Loomis Basin Christmas Basket program needs donations, volunteers

By: Leah Rosasco Loomis News Correspondent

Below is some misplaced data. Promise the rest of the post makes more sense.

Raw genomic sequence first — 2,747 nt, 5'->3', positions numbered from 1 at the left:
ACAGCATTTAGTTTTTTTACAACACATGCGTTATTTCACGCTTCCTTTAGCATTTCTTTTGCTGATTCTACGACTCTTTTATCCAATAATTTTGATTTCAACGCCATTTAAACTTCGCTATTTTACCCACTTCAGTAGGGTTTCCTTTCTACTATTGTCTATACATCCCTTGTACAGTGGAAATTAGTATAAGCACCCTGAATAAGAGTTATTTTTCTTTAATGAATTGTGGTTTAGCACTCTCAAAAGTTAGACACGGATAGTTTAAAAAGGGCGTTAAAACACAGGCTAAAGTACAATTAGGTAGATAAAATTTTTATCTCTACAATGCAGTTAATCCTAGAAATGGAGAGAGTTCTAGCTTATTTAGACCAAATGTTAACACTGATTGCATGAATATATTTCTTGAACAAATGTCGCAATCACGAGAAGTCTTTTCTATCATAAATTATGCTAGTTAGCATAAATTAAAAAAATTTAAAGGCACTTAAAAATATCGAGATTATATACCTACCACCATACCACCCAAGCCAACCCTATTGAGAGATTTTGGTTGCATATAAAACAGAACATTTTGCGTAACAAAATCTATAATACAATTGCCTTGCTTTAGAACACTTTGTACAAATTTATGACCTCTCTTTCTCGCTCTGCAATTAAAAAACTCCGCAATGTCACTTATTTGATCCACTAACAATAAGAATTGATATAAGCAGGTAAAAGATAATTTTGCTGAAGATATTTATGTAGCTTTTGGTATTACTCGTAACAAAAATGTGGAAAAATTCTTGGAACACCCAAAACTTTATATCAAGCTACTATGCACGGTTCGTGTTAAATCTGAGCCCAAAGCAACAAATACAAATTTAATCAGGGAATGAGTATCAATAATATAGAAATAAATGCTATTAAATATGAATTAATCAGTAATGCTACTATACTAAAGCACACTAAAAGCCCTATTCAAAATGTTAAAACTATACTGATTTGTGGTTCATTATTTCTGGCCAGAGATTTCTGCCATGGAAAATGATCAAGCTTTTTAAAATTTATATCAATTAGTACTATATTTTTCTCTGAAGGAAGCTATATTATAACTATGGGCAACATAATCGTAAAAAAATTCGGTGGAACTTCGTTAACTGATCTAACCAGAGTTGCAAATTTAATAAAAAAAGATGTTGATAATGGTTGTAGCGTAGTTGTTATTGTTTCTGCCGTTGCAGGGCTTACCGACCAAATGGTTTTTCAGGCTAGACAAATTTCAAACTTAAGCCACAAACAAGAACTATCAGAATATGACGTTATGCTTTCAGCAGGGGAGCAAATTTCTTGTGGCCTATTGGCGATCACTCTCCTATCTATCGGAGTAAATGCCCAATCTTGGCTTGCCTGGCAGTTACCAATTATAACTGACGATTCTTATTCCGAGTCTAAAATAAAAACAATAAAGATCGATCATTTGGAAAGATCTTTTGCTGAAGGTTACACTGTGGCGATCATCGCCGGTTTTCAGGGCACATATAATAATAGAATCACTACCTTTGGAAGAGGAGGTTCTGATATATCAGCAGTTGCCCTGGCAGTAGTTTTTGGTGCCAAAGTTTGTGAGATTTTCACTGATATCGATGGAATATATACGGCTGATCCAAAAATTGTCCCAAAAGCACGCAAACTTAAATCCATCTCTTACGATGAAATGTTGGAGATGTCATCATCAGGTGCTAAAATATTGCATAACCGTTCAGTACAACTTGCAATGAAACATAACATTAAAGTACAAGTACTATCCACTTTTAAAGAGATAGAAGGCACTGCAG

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A local program that helps the needy delivers joy to both those who give and receive. The Loomis Basin Christmas Basket Program has provided food, clothes, books and toys to local families in need during the Christmas season. And now donations are being collected to help what could be the program’s busiest year. The Christmas Basket program, sponsored by Gary Doupnik Manufacturing, served more than 400 families from Loomis, Rocklin, Newcastle, Ophir and Penryn last year, said Sherrie Edgar, company president. She said more than 900 people received food and 600 children received gifts. The program was started 10 years ago. Each year the number of families served has increased by five to ten percent, Edgar said, and this year will likely be no different – given the number of families feeling the pinch of tough economic times. “So far we’ve been very fortunate that we have not had to turn anyone away,” Edgar said. According to Edgar, the items collected from the community during the Kids Can food drive, sponsored by the Loomis Union School District, provide the main staples that go into the Christmas Baskets, but the support from the community does not end there. Each year the Loomis Basin Chamber of Commerce hosts its December mixer along with Doupnik Manufacturing and the Loomis Basin Soroptimist’s Club to benefit the Christmas Basket Program. “One year, about eight or nine years ago, we decided to dedicate December’s mixer to the Christmas Basket Program,” said Henry Schneider, former chamber president and current member. Schneider said he enjoys working the floor at the mixer, trying to drum up funds for the Christmas Basket Program, and his goal this year is to top $6,000 in cash contributions. He credits the success of the mixer to community involvement, including local restaurants that donate appetizers and the South Placer Heritage Foundation, which donates the use of the venue. “It shows how businesses in Loomis Basin come together for a good cause,” he said. Donations need to be delivered by Dec. 8. Non-perishable food items can be dropped off from 9 a.m. to 3 p.m., Monday through Thursday at either Doupnik Manufacturing or the Chamber of Commerce. Toys should be delivered to the Loomis Fire District, Station 28, on Horseshoe Bar Road, from 8 a.m. to 5 p.m., Monday through Friday; however Captain Darrell Jones said donations will be accepted any time. “We certainly make exceptions for gift drop off,” Jones said. “We’ll take them whenever they bring them.” In addition to donating food and toy items, community members can also participate by volunteering to assemble Christmas Baskets, Edgar said. In years past, hundreds of volunteers from the community have come together to fill boxes with the donated items, which families in need collect the next day. According to Edgar, one of the most fulfilling aspects of the program is the amount of work the community is willing to devote to making it a success. “Without the help of the Loomis Lions Club, the American Legion John A. Stacker Post 775, local churches and business, and members of the community, the program would be able to serve as many as it does,” she said. “Seeing all the people that come forward to help with the Program is amazing,” she said. “We live in an awesome community.” Families in need can pick up an application for the program at Doupnik Manufacturing, the Chamber of Commerce, and the Loomis News and is available to all families who live in the communities of Rocklin, Loomis, Penryn, Ophir, and Newcastle. For more information, call 652-9291. LOOMIS BASIN CHRISTMAS BASKET PROGRAM What: By Dec. 8, donations of new toys, new teen gifts and new or gently used teen paperback books delivered to Loomis Fire Station; food and money to Doupnik Manufacturing Basket Assembly: 8 a.m., Saturday, Dec. 10, volunteers are needed to fill Christmas boxes Where: Gary Doupnik Manufacturing Warehouse, 3237 Rippey Rd. Information: Sherrie Edgar, 652-9291